Something Burson really wants the community to be aware of is that Eastern Plumas Health Care understands the difficulties many have had in finding therapy services covered by MediCal insurance. “Most people in the area with MediCal need to know that our hospital offers therapy and takes out MediCal insurance,” Burson explained. About a quarter of all patients seen at the EPHC are currently using MediCal insurance. “This will hopefully help those who still travel to Truckee or Reno for these services, especially with gas prices so high!” Burson added.

In addition to other therapeutic modalities, the center on the Portola campus currently offers the services of a clinician named Amanda Ferraro, PT DPT, who has worked at EPHC for just over a year and focuses her practice on the balance and vestibular vertigo. , troubles. “There was a very strong community response,” Burson said. “We found that there are a number of people who have problems in this area.”

The EPHC has purchased special equipment such as vestibular goggles, which work much like virtual reality goggles with a computer in a set of goggles that helps identify problems and train the patient with clinician guidance.


“It’s just one of many tools that are used here,” Burson said. “Each budget year, we buy equipment. We use commercial grade Matrix equipment in our gym.

“Between the four physiotherapy staff at the outpatient center, we can treat virtually any physiotherapy-related condition or diagnosis. We have a lot of breadth in terms of experience and skills, and that includes orthopedics and neurology, as well as general conditioning,” Burson noted.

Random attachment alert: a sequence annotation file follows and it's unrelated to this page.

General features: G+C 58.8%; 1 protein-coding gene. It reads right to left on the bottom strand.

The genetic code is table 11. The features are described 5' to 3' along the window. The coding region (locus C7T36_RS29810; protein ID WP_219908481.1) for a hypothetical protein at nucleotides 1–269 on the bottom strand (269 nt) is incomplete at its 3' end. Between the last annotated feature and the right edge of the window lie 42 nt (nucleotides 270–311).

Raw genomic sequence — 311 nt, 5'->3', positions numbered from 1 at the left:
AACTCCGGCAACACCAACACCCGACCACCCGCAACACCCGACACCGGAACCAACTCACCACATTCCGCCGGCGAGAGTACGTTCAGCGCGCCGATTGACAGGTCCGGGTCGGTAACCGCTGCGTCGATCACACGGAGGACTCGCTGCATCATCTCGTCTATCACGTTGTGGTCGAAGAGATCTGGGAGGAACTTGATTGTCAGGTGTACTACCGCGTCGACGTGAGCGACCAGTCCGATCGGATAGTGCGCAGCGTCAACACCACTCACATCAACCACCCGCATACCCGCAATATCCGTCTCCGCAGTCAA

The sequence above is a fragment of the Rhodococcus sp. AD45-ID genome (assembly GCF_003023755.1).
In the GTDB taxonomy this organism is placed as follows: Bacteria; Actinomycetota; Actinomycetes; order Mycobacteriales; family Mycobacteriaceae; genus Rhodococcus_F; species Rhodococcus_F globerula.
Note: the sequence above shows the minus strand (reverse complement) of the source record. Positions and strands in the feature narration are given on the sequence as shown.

The department quickly outgrew its temporary 1,900 square foot space in the building that served as the education center on the Portola campus, as it is able to serve more members of the community. Burson said he and other members of the department are looking forward to the new therapy and wellness center that will be built on campus.

New building of the therapy and wellness center

Burson explained the exciting plans for the future at Eastern Plumas Health Care’s Portola campus, with final designs for a large new therapy and wellness center building undergoing final engineering stages before to obtain permits.


“The new center will be located between the Portola Medical Clinic and the Skilled Nursing Facility. Our patients will have a great view of the forest and the city park,” Burson said.

The new center will be located between the Portola Medical Clinic and the Skilled Nursing Facility. Our patients will have a beautiful view overlooking the forest and the city park. The EPHC expects to obtain the necessary permits by October this year and have shovels in the ground by spring 2023. The EPHC expects construction to take about a year and hopes to move the department into the new facility by early summer. 2024.

“We expect to obtain the necessary permits by October this year and have shovels in the ground by spring 2023.” The EPHC expects construction to take about a year and hopes to move the department to the new facility by early summer 2024.